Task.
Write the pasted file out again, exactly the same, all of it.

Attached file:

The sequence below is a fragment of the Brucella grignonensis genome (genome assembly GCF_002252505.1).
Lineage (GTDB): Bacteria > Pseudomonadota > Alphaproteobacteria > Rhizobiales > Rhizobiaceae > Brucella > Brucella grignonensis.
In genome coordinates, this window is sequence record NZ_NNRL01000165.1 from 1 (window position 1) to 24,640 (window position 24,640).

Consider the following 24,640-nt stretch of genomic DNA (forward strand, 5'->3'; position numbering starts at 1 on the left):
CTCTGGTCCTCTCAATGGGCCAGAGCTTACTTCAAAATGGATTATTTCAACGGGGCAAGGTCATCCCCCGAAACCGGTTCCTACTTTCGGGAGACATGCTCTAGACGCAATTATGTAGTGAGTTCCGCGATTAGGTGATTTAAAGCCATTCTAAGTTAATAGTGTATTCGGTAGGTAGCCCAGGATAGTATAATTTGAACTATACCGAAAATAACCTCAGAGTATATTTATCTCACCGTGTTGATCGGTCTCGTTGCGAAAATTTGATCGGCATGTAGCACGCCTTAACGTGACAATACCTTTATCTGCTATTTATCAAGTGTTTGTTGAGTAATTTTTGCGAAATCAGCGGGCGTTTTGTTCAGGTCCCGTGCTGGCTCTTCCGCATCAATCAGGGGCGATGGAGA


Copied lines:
The sequence below is a fragment of the Brucella grignonensis genome (genome assembly GCF_002252505.1).
Lineage (GTDB): Bacteria > Pseudomonadota > Alphaproteobacteria > Rhizobiales > Rhizobiaceae > Brucella > Brucella grignonensis.
In genome coordinates, this window is sequence record NZ_NNRL01000165.1 from 1 (window position 1) to 24,640 (window position 24,640).

Consider the following 24,640-nt stretch of genomic DNA (forward strand, 5'->3'; position numbering starts at 1 on the left):
CTCTGGTCCTCTCAATGGGCCAGAGCTTACTTCAAAATGGATTATTTCAACGGGGCAAGGTCATCCCCCGAAACCGGTTCCTACTTTCGGGAGACATGCTCTAGACGCAATTATGTAGTGAGTTCCGCGATTAGGTGATTTAAAGCCATTCTAAGTTAATAGTGTATTCGGTAGGTAGCCCAGGATAGTATAATTTGAACTATACCGAAAATAACCTCAGAGTATATTTATCTCACCGTGTTGATCGGTCTCGTTGCGAAAATTTGATCGGCATGTAGCACGCCTTAACGTGACAATACCTTTATCTGCTATTTATCAAGTGTTTGTTGAGTAATTTTTGCGAAATCAGCGGGCGTTTTGTTCAGGTCCCGTGCTGGCTCTTCCGCATCAATCAGGGGCGATGGAGA